Fiber-Optic Cabling Installation Best Practices – Part 1
Business owners who are installing fiber-optic cabling will find the following guidelines helpful when they are working with the professionals who are handling their installation. These best practices will help them succeed in the cabling projects for their facilities.
Port Mapping & Design
Cabinet placements, hardware, patch panels, port-counts, power access connection points, and trunking locations should all be included in port mapping. Design objectives involve both maximizing efficiency and eliminating errors due to awkward cable access, slack, snags, and unprotected connections in areas with heavy traffic.
Official standards for cable colors are set forth in ANSI/TIA-606-C (Administration Standard for Telecommunications Infrastructure). However, your team can select the colors for the cabling that will be installed in your organization’s data center. Staying consistent is the key, and the coding scheme must be selected prior to ordering cables.
Preparation for Installation
An inventory of every component received should match the bill of materials provided for the design. Verify that all the materials, tools, supplies, and accessories required for the installation are now on the installation site.
All products should be removed from boxes and containers before they are brought to the data center. The main reason is that the fibers in the cardboard packaging may become airborne while unpacking, and they can damage hardware in the data center.
Comply with TIA-606-C standards for the label numbering scheme used for patch cords and jumpers. Labeling is done by cabinet number, rack unit, and port location. Longer trunk cables should be labeled at both ends, indicating length, origination, and destination.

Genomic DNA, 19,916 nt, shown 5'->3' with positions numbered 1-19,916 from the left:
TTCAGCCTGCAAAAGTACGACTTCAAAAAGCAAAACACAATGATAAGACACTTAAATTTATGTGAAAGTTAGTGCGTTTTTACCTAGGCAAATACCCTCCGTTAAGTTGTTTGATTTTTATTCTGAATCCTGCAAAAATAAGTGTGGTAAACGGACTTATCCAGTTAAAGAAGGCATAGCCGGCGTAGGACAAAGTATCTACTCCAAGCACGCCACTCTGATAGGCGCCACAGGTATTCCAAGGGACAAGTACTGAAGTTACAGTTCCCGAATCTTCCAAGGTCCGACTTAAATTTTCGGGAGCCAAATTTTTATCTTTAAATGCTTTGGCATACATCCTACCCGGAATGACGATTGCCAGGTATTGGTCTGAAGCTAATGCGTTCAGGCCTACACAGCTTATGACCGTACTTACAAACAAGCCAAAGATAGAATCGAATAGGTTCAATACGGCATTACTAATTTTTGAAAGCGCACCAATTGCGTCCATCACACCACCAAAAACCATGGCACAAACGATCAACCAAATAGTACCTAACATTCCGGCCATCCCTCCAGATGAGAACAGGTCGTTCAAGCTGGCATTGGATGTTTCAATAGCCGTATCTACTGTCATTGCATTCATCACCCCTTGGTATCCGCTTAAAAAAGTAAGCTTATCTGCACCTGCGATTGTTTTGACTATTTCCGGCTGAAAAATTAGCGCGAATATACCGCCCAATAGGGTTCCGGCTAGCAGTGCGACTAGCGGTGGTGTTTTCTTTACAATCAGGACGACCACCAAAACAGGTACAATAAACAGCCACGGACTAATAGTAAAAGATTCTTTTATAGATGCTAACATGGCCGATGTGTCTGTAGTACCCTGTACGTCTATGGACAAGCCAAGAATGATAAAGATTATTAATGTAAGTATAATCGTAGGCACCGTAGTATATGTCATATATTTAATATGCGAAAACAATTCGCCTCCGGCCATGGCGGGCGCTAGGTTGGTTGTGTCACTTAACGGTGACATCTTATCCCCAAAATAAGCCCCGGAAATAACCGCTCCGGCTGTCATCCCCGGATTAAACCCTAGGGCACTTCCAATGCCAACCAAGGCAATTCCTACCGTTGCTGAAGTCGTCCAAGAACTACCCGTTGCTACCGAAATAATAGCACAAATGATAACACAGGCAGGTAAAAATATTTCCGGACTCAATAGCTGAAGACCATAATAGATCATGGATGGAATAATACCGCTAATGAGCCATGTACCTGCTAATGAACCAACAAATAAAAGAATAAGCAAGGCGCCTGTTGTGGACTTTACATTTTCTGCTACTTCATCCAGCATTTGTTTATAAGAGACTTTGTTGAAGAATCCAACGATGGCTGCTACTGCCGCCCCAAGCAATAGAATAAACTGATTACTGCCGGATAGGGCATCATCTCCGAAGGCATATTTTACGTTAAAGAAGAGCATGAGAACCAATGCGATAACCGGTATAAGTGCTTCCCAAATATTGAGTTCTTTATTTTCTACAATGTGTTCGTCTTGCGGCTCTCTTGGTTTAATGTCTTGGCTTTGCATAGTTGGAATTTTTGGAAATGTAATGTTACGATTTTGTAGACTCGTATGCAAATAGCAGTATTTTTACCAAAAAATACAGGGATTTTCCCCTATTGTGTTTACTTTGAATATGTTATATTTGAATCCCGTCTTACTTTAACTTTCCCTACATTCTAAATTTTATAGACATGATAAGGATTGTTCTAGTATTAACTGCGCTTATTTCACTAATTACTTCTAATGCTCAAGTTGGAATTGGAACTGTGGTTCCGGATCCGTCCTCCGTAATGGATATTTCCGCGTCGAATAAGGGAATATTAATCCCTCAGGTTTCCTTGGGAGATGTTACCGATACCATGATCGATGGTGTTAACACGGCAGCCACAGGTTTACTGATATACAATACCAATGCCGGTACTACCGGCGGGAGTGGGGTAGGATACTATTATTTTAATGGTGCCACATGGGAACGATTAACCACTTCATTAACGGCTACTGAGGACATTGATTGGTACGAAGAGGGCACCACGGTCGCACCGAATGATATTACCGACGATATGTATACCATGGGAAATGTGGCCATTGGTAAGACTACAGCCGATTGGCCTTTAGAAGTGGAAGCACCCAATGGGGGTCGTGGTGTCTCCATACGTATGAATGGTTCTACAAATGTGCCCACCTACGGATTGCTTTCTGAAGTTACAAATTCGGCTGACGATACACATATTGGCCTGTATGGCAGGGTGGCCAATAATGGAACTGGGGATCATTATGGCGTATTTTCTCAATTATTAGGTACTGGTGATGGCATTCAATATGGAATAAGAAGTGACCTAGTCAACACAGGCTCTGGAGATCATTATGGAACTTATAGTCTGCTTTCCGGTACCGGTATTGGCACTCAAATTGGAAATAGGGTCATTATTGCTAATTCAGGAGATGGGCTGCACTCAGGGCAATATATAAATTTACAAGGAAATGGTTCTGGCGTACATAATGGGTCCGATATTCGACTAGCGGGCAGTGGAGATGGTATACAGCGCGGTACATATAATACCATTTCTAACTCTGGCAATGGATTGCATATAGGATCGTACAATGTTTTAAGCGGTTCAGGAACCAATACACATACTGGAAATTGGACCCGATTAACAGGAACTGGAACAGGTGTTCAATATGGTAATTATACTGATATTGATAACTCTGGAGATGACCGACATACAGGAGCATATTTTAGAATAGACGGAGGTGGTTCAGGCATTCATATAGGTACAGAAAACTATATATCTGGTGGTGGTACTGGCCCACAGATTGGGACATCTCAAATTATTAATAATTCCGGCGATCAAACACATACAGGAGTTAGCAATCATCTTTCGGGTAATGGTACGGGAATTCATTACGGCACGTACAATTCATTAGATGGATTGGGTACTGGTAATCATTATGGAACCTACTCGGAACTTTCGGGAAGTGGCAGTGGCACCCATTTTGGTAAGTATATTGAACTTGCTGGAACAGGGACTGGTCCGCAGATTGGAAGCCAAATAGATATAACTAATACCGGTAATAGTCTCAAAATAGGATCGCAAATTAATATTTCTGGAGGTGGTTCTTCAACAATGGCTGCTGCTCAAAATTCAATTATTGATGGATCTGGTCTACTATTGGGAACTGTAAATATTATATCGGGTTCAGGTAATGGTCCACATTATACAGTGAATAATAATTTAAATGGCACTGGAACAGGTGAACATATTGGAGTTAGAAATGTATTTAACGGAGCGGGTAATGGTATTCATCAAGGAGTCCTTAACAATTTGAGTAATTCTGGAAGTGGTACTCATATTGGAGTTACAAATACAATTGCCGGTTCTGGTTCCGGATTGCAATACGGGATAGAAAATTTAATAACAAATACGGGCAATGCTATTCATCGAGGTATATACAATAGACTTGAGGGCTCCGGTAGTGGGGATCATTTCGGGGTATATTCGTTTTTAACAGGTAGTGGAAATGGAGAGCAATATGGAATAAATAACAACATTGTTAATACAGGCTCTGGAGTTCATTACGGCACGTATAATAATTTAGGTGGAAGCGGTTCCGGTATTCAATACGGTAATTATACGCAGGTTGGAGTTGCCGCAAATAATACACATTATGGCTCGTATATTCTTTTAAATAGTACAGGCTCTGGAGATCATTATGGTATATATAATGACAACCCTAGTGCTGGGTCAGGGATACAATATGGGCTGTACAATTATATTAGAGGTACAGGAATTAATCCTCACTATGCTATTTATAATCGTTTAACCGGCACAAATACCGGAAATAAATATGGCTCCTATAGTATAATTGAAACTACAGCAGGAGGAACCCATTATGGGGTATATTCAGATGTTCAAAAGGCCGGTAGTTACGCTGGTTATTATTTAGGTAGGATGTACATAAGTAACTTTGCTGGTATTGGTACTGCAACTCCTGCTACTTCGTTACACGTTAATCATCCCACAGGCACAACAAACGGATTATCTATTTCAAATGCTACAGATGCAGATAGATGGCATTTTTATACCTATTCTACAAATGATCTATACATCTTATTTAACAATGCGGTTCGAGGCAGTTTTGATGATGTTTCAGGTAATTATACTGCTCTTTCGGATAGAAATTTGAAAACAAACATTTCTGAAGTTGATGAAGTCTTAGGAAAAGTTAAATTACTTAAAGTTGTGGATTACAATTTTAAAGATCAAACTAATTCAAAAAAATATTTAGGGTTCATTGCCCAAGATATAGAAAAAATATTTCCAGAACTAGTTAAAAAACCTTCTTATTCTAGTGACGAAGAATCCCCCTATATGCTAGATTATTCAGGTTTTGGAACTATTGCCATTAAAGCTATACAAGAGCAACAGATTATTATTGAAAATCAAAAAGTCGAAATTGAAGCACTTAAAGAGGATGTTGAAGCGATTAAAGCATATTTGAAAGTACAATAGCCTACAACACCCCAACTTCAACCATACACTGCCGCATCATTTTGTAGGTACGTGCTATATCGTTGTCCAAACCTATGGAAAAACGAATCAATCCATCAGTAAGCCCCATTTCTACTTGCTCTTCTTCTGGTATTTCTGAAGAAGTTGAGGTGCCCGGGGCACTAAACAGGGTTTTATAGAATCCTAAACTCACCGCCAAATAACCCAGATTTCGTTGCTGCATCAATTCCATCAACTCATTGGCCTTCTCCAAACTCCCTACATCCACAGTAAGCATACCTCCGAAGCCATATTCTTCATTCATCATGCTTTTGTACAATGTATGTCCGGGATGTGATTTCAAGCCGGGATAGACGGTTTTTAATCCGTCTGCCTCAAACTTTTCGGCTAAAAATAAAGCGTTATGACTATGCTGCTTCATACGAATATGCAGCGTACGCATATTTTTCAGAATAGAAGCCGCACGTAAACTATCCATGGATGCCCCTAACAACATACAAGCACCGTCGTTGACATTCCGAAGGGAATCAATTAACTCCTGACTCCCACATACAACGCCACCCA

Breakout & Stagger Lengths
The breakout lengths of cable are determined by the distance between the furcation point (where each cable separates from a consolidated, single sheathing) and where the connecters terminate. Staggering breakout lengths allows plugging into hardware, ports, and patch panels efficiently.
Created whenever extra length is added to a cable as a contingency, service loops are typically three to six feet long. They are quite useful when a trunk length is cut into an estimated length. This overage allows the installation team freedom in moving patch panels or enclosures in a cabinet. However, service loops can also lead to congestion.
Part 2 will continue discussing best practices for fiber-optic cabling installations.
Progressive Office Cabling
Founded in 1986, Progressive Office’s success has been a direct result of years of commitment to seeking cost-effective solutions. Working together, Progressive teams are committed to getting your data cabling, access control, and telecom systems installed and operating while minimizing disruption and downtime. Call our toll free number (800) 614-4560 today.